Look at the section Energy, pressure and forces

http://gregegan.customer.netspace.net.au/SCIENCE/Cavity/Cavity.html

The reason is because the Maxwell stress tensor is a 2nd order rank tensor, when you  integrate the stress components over the surface you get the vector forces  The net sum of the vector forces are zero because the cavity is a closed surface.

If you think of the energy density as a scalar (which it is, since the components of tensors are scalars) then think of the inner surfaces as having a unit vector normal to the surface, this unit vector appears in the differential of the Integral (it is a surface integral) which gives the directionality of the vector resulting from the integration.

Yang's cavity has a big hole for the waveguide feed, but it leads to another closed chamber, so if the system is not open to the outside, it should form a closed system.



I should have written "then the net force results should be zero" in my message (what I wrote before was referring to the Poynting vector instead). 
« Last Edit: 06/11/2015 08:06 PM by Rodal »

Offline deltaMass

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This means Egan, who showed his work, integrated the Maxwell stress-energy tensor correctly, and it therefore means that Yang, also using  the Maxwell stress-energy tensor, but not showing her work, did it wrong.

Which is kinda what I said to WarpTech.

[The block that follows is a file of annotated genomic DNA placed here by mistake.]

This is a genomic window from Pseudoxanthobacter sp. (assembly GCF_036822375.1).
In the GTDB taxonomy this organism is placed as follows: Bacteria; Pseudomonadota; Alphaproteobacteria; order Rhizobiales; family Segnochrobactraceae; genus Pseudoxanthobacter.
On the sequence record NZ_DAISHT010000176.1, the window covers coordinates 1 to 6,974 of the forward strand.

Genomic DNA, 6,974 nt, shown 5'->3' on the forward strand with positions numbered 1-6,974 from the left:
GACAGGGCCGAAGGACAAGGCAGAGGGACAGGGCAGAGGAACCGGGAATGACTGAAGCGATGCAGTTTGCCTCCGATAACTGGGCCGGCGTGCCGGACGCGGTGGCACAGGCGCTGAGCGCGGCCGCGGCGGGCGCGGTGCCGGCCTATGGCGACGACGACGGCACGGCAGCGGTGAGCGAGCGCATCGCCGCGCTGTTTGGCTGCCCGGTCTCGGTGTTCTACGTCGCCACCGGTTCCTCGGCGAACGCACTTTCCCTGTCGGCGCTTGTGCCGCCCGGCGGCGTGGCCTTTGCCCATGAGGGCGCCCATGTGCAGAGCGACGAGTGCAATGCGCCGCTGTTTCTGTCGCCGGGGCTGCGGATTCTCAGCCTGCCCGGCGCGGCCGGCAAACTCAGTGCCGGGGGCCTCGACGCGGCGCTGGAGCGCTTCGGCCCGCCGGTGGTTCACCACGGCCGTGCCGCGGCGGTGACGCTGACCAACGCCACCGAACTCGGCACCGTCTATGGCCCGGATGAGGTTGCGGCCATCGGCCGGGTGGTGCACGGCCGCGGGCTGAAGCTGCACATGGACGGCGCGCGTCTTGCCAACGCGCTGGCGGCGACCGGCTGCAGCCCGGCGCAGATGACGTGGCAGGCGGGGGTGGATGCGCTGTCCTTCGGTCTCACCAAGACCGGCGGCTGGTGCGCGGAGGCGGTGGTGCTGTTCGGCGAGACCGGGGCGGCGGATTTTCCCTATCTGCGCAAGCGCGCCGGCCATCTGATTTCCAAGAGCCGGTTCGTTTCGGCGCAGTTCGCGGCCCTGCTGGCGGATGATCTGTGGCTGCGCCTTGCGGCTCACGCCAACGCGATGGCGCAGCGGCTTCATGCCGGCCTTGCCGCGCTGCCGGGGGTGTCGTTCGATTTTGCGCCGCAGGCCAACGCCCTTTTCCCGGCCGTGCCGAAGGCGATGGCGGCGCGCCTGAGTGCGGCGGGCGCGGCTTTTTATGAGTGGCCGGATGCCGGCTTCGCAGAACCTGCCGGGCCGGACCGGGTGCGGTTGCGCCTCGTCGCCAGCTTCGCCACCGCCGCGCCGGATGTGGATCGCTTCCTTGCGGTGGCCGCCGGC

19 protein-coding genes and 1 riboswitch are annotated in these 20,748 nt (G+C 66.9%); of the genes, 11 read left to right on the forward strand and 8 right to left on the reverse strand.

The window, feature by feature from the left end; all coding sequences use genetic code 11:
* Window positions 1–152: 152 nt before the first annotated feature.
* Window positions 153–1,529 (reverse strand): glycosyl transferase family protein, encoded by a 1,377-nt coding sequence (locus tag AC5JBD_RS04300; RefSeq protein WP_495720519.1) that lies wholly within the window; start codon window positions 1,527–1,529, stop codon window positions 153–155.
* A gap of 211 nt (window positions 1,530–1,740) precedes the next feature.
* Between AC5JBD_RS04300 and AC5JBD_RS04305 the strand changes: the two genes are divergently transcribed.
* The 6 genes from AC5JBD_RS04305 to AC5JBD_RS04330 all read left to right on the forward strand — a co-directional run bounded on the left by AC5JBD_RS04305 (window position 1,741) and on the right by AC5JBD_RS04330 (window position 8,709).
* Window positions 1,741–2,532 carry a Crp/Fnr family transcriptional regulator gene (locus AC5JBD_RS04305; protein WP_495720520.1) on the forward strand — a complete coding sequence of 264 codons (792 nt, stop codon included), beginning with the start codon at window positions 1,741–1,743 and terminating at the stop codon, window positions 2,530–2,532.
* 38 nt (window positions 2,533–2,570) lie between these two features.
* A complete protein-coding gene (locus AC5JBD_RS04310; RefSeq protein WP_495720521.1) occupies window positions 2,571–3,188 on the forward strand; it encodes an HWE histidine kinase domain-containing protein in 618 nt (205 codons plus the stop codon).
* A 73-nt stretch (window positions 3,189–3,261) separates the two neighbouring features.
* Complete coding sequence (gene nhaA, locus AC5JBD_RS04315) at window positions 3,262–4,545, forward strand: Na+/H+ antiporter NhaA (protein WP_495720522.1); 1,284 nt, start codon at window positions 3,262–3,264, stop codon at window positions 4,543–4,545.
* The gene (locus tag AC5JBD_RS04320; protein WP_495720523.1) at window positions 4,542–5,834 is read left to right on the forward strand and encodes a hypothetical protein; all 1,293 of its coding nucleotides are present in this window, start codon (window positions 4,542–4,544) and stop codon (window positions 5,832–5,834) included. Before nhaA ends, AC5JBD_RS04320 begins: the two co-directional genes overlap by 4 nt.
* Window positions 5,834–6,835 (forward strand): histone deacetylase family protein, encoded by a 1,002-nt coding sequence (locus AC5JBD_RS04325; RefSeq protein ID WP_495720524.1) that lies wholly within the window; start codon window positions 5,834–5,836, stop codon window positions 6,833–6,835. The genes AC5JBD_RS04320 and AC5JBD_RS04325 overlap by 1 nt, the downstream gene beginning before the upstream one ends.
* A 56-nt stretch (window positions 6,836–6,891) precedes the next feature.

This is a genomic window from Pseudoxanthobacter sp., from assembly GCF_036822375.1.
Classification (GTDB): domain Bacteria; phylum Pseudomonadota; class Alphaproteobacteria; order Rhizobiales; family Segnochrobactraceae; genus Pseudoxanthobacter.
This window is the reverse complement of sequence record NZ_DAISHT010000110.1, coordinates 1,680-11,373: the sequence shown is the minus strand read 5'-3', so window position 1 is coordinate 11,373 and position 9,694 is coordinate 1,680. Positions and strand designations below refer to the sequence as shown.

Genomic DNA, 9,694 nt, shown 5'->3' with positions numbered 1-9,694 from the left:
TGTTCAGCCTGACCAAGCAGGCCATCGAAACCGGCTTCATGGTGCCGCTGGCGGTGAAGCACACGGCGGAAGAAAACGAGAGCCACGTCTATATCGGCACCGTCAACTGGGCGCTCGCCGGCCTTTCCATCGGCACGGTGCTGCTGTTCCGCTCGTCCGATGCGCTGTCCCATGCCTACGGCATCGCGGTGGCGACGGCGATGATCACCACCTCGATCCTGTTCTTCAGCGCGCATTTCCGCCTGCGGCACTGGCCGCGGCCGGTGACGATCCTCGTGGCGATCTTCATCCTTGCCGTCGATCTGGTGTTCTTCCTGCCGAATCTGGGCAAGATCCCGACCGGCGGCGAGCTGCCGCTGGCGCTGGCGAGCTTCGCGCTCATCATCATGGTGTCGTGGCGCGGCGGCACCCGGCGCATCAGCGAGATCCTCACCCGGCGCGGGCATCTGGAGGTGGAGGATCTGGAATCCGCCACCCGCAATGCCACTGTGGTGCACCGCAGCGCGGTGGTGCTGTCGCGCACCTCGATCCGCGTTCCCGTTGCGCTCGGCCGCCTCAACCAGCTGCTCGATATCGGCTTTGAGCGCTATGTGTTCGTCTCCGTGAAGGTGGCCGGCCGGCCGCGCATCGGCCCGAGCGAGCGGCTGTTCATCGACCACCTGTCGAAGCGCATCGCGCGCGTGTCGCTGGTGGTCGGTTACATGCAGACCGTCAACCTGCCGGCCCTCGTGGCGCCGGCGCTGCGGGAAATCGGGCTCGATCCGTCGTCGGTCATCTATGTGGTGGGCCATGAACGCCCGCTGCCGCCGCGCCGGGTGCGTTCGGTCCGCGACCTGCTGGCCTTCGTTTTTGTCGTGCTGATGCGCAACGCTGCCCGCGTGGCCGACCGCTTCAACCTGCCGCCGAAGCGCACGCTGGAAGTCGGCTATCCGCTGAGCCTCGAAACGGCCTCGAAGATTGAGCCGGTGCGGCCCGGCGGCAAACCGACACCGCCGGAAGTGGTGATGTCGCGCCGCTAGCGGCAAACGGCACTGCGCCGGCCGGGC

Offline Rodal

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This means Egan, who showed his work, integrated the Maxwell stress-energy tensor correctly, and it therefore means that Yang, also using  the Maxwell stress-energy tensor, but not showing her work, did it wrong.

Which is kinda what I said to WarpTech.
And if she would have modeled the cavity as having an open hole to the outside (where the waveguide feeds the RF to the cavity), and she ends up with a non-zero net force (let's say because she neglected to model the waveguide), shouldn't the net force be directed opposite to the hole ?  (it would be like a balloon with an open hole).  But this is not a symmetrical balloon, it is a tapered balloon...
It is Greek to me (as to how she ends with a non-zero net force).
« Last Edit: 06/11/2015 08:20 PM by Rodal »

Offline JasonAW3

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Crazy thought here;

     Is it not possible that some sort of inverted gravity force, similar to that that is causing expansion in the universe, may have been accidentally produced in these experiments?  I would imagine that the shape of the EM device itself could act as a sort of focus, projecting the majority of the force in one direction rather than a spherical direction.

     Such a force has been theorized in current physics and could produce such results, pretty much violating Newton's Laws, by simply expanding space in one direction, or conversely, compressing it in the opposite direction.  We pretty much think that that is what happened shortly after the initial Event that produced the universe, so why couldn't this be an extension, by other means, of that same phenomena?